9.) ¦(DRUMS)¦ [I and T]
if you beat drums, or if drums beat, they make a regular continuous sound
10.) ¦(WINGS)¦ [I and T]
if a bird beats its wings, or if its wings beat, they move up and down quickly and regularly
= ↑flap
11.) take some beating
if something or someone will take some beating, it will be difficult for anyone or anything to be or do better
Schumacher has 42 points, which will take some beating.
For ease of use, this program will take some beating.
Florida takes some beating as a vacation destination.
12.) ¦(AVOID)¦ [T]
to avoid situations in which a lot of people are trying to do something, usually by doing something early
We left at four a.m. to beat the traffic.
Shopping by mail order lets you beat the queues.
Shop now and beat the Christmas rush !
13.) ¦(DO BEFORE SOMEBODY ELSE)¦ [T] [i]informal
to get or do something before someone else, especially if you are both trying to do it first
beat sb to sth
John had beaten me to the breakfast table.
I wanted the last piece of pie, but somebody beat me to it .
They wanted to make it into a film, but another studio beat them to the punch .
14.) beat about/around the bush
to avoid or delay talking about something embarrassing or unpleasant
Don't beat around the bush. Ask for your account to be paid, and paid quickly.
15.) beat the system
to find ways of avoiding or breaking the rules of an organization, system etc, in order to achieve what you want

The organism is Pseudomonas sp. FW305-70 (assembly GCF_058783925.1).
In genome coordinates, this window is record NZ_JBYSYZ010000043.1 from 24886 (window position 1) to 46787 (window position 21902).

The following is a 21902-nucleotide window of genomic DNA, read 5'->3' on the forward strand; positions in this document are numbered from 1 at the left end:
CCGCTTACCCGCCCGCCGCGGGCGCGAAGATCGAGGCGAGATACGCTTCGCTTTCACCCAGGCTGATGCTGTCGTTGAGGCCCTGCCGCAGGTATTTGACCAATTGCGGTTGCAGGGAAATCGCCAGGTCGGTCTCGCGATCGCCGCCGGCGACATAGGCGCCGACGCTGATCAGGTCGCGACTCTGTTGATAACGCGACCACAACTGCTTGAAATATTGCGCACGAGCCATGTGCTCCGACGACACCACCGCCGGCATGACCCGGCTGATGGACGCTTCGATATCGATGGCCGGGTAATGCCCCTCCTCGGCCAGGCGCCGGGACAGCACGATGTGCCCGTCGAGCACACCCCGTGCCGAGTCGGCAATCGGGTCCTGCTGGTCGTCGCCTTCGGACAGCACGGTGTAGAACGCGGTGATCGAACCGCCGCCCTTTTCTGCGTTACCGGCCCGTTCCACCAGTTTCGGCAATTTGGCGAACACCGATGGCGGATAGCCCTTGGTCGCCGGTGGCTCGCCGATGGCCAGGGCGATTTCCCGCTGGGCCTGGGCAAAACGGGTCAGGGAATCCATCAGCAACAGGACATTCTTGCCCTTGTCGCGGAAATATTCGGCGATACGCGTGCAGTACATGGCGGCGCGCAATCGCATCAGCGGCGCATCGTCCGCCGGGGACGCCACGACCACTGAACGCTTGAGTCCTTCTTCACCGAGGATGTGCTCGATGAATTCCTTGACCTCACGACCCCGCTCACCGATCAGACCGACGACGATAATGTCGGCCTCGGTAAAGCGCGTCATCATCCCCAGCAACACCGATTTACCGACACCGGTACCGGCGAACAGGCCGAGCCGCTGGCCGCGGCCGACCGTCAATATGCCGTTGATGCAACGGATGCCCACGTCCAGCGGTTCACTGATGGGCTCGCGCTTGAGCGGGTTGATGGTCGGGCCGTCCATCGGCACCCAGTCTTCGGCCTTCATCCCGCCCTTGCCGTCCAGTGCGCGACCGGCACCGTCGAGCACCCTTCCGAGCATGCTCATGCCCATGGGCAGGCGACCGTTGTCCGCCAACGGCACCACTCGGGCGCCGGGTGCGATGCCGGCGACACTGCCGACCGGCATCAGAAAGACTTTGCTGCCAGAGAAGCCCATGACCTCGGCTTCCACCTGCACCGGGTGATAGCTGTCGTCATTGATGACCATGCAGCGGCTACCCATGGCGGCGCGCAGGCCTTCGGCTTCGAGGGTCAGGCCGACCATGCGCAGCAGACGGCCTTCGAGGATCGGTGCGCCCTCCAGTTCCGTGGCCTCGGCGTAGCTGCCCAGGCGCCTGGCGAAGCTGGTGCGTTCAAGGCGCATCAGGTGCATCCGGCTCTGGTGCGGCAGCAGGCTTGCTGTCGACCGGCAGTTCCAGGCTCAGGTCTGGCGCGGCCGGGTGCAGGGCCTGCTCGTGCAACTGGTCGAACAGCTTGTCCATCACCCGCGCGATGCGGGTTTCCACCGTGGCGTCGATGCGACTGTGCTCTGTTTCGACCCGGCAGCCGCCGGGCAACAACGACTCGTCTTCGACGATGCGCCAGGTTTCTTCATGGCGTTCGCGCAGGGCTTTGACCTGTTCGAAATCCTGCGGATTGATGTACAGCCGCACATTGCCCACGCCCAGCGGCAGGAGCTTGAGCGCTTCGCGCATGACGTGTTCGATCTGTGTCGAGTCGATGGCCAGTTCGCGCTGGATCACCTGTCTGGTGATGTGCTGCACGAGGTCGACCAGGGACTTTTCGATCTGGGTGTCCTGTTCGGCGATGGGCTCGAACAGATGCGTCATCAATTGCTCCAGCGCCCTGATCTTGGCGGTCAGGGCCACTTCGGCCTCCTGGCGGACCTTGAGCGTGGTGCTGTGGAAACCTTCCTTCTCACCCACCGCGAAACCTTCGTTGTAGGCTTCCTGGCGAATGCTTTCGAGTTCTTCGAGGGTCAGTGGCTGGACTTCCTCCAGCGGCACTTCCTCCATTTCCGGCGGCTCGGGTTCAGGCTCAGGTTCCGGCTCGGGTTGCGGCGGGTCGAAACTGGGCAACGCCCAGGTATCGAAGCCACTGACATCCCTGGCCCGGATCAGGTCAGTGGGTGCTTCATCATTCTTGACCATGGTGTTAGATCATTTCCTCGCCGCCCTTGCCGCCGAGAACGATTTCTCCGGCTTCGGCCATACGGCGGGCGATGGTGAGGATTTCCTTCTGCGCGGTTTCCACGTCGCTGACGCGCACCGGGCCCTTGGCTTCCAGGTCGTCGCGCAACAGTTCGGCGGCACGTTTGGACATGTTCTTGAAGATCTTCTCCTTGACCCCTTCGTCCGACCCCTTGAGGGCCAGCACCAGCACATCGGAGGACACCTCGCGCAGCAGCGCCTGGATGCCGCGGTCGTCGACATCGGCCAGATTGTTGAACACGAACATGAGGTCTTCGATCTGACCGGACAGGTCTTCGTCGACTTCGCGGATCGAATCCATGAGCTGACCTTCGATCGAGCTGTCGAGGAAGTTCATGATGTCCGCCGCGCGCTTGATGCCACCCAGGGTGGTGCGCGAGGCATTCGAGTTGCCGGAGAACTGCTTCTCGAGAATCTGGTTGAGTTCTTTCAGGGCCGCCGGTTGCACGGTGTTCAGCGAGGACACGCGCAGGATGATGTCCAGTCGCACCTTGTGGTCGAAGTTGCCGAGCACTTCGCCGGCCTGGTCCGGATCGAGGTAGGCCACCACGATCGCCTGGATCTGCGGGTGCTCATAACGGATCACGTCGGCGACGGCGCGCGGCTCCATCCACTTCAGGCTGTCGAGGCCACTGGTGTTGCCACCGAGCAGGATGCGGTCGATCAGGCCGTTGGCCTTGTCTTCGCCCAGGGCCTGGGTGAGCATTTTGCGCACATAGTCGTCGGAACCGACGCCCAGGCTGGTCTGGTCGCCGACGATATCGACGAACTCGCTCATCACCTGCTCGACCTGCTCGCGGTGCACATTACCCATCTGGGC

Accountants know a few ways to beat the system.
16.) beat a path (to sb's door) also beat down sb's door
if people beat a path to your door, they are interested in something you are selling, a service you are providing etc
The new design was supposed to have consumers beating a path to their door.
17.) beat a (hasty) retreat
to leave somewhere or stop doing something very quickly, in order to avoid a bad situation
Spicer beat a hasty retreat when he spotted me.
18.) beat the clock
to finish something very quickly, especially before a particular time
The company managed to beat the clock on delivering its new system.
19.) spoken (it) beats me
used to say that you do not know something or cannot understand or explain it
Beats me why he wants such a big car.
'What's he saying?' 'Beats me.'
20.) spoken beat it!
used to tell someone to leave at once, because they are annoying you or should not be there
21.) spoken can you beat that/it?
used to show that you are surprised or annoyed by something
They've got eight children! Can you beat that?
22.) spoken beat your brains out
to think about something very hard and for a long time
I've been beating my brains out all week trying to finish this essay.
23.) spoken if you can't beat 'em, join 'em
used when you decide to take part in something even though you disapprove of it, because everyone else is doing it and you cannot stop them
24.) beat the rap
AmE informal to avoid being punished for something you have done
25.) beat time
to make regular movements or sounds to show the speed at which music should be played